The Pentagon’s top general on Wednesday said he discussed with his Chinese counterparts ways to coordinate with China’s military to avoid dangerous miscalculations should war break out with North Korea.
Gen. Joe Dunford, chairman of the Joint Chiefs of Staff, described the contingency talks after he paid a rare visit to the Chinese military command that oversees the North Korean border, viewing live-fire drills and sharing lunch with People’s Liberation Army troops.
He said the discussion took place on Tuesday, when he also signed an agreement with his Chinese counterpart to formalize and increase operational communication between the U.S. and Chinese militaries.
The talks indicate that alarm on both sides over the tensions surrounding North Korea’s advancing nuclear and missile programs are pushing Washington and Beijing to set aside some of their mutual distrust and deepen military-to-military communication, analysts and diplomats said.
Gen. Dunford’s trip was planned long before a series of tit-for-tat threats flared in recent days between U.S. President Donald Trump and North Korean leader Kim Jong Un. United Nations Secretary General Antonio Guterres on Wednesday said tensions on the Korean Peninsula are the highest levels in decades and urged a resumption of talks.
But Beijing’s decision to proceed with the visit at a sensitive time reflects growing displeasure with Pyongyang, the analysts and diplomats said.
The visit appears to signal “shared concern with the U.S. about the growing threat from North Korea,” said Bonnie Glaser, an expert on the Chinese military at the Center for Strategic and International Studies.
Source: Wall Street Journal
Bottom line: The U.S. and China have much to discuss — and work out — before any preemptive strike by the Pentagon against North Korea, especially its nuclear and chemical weapons sites and depots. Thorny issues, among others, would most likely include 1) how to handle or interdict a flood of North Korean refugees; 2) securing nuclear facilities and neutralizing them without radioactive fallout that could waft into China; 3) how to resolve Chinese wariness over having a U.S. ally (and perhaps U.S. troops) on its border once the Korean peninsula has been reunified; 4) how far U.S. and South Korean troops will be permitted to advance; 5) establishment of a buffer zone between Seoul’s government and the Chinese border; etc. The fact that Gen. Dunford made this trip signifies the level of importance the Pentagon and the Trump administration have put on it; that the Chinese allowed Dunford to even make the visit to one of its military command posts is equally significant. Both sides are placing a premium on the visit, the talks, and the issues at hand. North Korean leader Kim Jong-un will ignore the significance of this meeting at his peril.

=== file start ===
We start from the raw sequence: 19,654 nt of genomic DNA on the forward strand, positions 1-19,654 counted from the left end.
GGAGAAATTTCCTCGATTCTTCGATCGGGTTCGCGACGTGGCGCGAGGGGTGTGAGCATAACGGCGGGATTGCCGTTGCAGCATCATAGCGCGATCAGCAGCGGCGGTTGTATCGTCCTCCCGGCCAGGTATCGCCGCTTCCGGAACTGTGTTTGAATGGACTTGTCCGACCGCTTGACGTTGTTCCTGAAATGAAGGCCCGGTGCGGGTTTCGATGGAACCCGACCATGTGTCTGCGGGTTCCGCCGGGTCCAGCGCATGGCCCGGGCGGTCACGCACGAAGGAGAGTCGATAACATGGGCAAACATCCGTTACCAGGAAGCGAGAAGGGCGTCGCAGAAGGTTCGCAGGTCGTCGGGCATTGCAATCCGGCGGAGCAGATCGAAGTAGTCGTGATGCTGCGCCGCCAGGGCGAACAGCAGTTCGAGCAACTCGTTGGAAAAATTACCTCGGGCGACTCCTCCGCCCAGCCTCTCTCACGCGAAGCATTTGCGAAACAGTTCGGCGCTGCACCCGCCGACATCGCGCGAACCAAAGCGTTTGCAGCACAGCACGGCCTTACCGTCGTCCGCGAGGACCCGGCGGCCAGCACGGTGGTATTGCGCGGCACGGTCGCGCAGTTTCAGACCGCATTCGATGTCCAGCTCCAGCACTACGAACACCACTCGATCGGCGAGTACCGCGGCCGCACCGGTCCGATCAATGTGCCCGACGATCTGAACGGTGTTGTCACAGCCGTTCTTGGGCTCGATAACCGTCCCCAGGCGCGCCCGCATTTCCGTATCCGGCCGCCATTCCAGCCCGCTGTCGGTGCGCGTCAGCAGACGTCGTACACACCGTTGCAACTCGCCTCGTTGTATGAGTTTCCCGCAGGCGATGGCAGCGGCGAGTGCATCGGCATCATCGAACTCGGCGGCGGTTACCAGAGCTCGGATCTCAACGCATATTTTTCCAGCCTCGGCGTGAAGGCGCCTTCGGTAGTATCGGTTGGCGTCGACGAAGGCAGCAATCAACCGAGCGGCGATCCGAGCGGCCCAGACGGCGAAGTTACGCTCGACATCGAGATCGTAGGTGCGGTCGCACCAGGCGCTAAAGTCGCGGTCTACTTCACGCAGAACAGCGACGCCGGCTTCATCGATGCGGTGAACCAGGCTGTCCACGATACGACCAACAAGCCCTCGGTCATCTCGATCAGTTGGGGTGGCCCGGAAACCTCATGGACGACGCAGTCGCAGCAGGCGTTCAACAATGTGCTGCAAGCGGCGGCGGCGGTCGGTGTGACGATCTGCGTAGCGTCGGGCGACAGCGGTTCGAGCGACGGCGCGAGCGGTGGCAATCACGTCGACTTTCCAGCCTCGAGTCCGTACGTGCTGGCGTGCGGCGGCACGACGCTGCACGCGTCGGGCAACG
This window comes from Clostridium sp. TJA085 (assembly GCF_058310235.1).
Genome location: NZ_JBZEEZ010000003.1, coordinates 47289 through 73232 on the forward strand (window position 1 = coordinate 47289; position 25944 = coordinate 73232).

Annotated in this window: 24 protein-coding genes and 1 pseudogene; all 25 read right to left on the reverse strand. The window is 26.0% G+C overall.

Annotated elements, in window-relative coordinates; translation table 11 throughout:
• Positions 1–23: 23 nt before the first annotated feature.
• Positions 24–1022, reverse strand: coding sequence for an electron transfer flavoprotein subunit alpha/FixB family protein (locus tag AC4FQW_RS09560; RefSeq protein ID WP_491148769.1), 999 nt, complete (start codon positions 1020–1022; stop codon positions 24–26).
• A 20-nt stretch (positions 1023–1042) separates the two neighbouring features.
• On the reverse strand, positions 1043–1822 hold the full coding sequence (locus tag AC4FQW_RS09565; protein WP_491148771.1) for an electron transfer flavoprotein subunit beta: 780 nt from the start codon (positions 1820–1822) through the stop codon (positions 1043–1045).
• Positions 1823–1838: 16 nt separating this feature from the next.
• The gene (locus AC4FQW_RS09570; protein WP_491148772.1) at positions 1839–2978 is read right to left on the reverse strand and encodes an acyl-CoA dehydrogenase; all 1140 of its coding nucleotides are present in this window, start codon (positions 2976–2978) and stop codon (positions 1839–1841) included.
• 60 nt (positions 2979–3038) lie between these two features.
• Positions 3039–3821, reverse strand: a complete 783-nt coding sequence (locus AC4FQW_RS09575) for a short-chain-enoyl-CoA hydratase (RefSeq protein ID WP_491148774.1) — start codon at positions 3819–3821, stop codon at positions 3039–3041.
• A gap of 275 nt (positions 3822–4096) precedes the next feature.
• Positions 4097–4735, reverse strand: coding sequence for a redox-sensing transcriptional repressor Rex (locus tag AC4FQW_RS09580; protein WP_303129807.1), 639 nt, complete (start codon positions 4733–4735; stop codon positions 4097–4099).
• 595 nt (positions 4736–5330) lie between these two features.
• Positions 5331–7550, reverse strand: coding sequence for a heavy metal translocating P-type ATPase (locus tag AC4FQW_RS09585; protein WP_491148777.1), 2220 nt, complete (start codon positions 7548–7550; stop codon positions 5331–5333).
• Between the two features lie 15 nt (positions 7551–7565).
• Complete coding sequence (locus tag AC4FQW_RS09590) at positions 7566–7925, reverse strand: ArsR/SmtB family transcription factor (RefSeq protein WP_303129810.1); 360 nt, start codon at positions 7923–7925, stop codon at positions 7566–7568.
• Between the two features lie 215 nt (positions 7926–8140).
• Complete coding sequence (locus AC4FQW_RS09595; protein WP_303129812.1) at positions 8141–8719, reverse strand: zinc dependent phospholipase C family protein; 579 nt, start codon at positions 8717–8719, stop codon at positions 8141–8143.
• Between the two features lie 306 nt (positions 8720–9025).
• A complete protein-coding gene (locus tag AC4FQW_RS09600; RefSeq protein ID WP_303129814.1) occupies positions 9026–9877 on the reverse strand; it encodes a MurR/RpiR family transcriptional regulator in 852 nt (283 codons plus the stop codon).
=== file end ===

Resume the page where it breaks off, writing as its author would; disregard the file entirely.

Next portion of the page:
The fact that Gen. Dunford, and not a flag officer of lower rank and status, made this trip signifies the level of importance the Pentagon and the Trump administration have placed on it. The fact that the Chinese agreed to the visit signifies how serious Beijing considers the situation. North Korean leader Kim Jong-un ignores the significance of this meeting at his peril, for it seems to indicate unequivocally that the Trump administration is truly exploring all of its options, including the military option, as it figures out how best to deal with Pyongyang’s growing nuclear threat.
Also noteworthy: Dunford first stopped in South Korea for talks and next heads to Japan. He is meeting with top military and diplomatic officials from the triad of countries with the most at stake in resolving the North Korean threat.